By John Bauernfeind / Indianapolis Indians
The International League’s base hits leader for two of the last three seasons has made an adjustment to his swing. Here are his results thus far:
With runners on first and second in the first inning of the Indians’ June 1 game against Scranton Wilkes-Barre RailRiders, Matt Hague stepped into the batters box.
Hague was looking for a pitch inside, and he got it. Scranton’s starting pitcher, Bruce Billings, threw a two-seam fastball in, meeting Hague’s bat and landing over the fence in left field. The homer gave the two-time Tribe Most Valuable Player Hague his seventh longball of the season and first at Victory Field since Aug. 22, 2012.
“It showed up in the zone I was looking – fastball in – and threw the barrel to it,” Hague said.
Hague’s blast Sunday was his seventh of the season. In the series finale against Scranton the following evening, Hague would hit another home run, his eighth. Three days later, dinger nine, more than his entire home run total from all of last year.
This tear was a stark contrast to earlier this season, where Hague wasn’t seeing as much playing time as he had in years past.
Hague – in his fourth campaign with the Indians – is the longest tenured member of the Indians since the team moved to Victory Field in 1996. He played in 142 games last season alone, batting .285 while amassing a league-leading 153 hits with eight homers and 37 doubles. This season, however, Hague made a start in the Tribe’s home opener, before seeing his playing time begin to taper off.
One season removed from appearing in 142 of 144 games, Hague found himself held out of one – sometimes two – consecutive games before seeing the field again.
That’s old news as the season turns to June, though. Hague has experienced a resurgence both in terms of playing time and production at the plate. As a near-everyday player for the first-place Indians, he has already exceeded last season’s home run totals after his 49th game of 2014. The power uptick, according to Hague, stems from the beginning of the season, where a “tweak” to his swing has led to more power and consistency.
“I think just tweaking [mechanics] here and there,” Hague said of his new-found power stroke. “I was actually going to start off with just playing around with [his swing], and then I took a round of batting practice and it felt really good. That’s kind of where it started.”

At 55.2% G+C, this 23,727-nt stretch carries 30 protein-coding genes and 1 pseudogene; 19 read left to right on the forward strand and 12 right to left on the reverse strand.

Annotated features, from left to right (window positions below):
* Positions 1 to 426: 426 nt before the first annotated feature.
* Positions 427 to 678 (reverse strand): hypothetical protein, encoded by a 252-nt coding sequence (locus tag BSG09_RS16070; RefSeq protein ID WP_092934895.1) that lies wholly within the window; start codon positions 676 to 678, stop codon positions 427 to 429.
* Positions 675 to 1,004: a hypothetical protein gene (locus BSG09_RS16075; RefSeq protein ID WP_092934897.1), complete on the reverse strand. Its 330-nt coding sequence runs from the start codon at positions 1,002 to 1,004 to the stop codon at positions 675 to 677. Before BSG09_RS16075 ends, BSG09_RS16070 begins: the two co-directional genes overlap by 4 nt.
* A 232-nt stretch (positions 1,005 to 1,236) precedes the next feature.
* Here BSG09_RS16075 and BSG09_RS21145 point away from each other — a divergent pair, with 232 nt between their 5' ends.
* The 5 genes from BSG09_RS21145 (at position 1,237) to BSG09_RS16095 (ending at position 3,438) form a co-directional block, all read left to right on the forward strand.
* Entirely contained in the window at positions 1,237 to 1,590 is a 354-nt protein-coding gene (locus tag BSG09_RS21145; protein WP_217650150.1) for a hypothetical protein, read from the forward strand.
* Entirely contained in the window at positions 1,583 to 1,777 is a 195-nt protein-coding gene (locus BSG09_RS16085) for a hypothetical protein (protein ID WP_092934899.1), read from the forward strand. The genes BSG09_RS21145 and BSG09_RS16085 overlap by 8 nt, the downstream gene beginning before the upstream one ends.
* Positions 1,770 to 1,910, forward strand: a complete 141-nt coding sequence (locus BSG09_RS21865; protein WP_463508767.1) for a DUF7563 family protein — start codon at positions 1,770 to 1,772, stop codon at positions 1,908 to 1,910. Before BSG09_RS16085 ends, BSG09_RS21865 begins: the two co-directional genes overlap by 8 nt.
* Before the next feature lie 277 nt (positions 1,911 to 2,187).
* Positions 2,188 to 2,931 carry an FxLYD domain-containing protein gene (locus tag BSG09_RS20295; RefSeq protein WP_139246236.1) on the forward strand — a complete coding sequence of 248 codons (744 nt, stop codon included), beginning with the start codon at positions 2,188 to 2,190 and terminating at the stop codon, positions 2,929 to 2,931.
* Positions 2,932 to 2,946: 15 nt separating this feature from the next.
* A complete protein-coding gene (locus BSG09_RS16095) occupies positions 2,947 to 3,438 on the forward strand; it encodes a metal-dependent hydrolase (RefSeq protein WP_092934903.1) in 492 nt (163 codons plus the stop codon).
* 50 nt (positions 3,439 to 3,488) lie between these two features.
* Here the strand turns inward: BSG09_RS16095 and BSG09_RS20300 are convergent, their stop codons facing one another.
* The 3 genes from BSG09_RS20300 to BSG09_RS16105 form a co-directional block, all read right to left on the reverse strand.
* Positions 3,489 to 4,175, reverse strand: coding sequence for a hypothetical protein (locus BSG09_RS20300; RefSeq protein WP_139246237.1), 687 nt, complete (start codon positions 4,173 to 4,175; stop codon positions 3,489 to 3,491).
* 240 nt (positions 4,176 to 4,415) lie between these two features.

As Hague tells it, his 3-for-9 effort in a series with Toledo doubled his average from .111 to .222, and featured a smashed triple for his lone three-bagger on the year. Hague says that’s where he and Indians hitting coach Mike Pagliarulo first started experimenting with his batting stance.
“I think just a lot of self-analysis, a lot of working with Pags, as far as getting involved with my legs and my hips more,” Hague says. “This year, so far it’s paid off…It’s been a lot of work and I’m just trying to be as consistent as I can.”
Hague explains that the tweak he and Pagliarulo made involved widening his stance at the plate. As he loads his body in preparation for a pitch, he says he focuses on keeping and holding his head, and thus momentum, on his back leg. Hague says that by doing so, it allows his hands to “work out more,” adding more momentum while creating more power from his torso and lower body.
For Hague, it’s not the first swing change of his career, as the Tribe’s MVP admits he has undergone various overhauls to his swing. But this year’s adjustment isn’t a swing “change.” Only a tweak.
“I don’t really like saying I changed my swing,” Hague says. “But this new tweak definitely makes my legs more tired, which is obviously a good thing because that means it’s actually working my legs.”
The results have shown. Included with his team-leading homer total, the most since his MLB debut season in 2011, Hague’s slugging percentage is also up last year’s .407 to this season’s .468 mark. Hague has begun turning those gap-shot, one- or two-base hits from 2013 into 2014 round trippers. Entering June 6, he’s hit nine homers to his five doubles.
Although he adjusted his stance two weeks into the season during that Toledo series in April, Hague says he feels like the tweak is already ingrained in his swing.
“I feel like it was a long time ago, (when really) it was only like a month and a half ago,” he said.
Then again, his amount of action on the field wasn’t quite the same a month and a half ago as it is today. Neither was his emphasis on a thorough consistency in the box.
“When you get consistent at-bats, it’s easier to get in a groove than when you’re not (playing),” Hague says. “I don’t think, personally, I was doing a very good job of when I wasn’t playing of getting my work in, as far as trying to get consistent with certain things…Playing every day these last couple weeks has helped me out a lot.”
Hague again stressed the key notion of a minor tweak. A simple adjustment to add to an already refined swing, which helped Hague reach base in a team-high 25 consecutive games – two more than his longest streak of a standout 2013 campaign.
“I think the biggest thing in the box is just as long as you feel good and you feel comfortable, then go with [your swing],” Hague said. “If the adjustment didn’t feel comfortable, I wouldn’t do it. But it felt good and I have just kind of played with it from there.”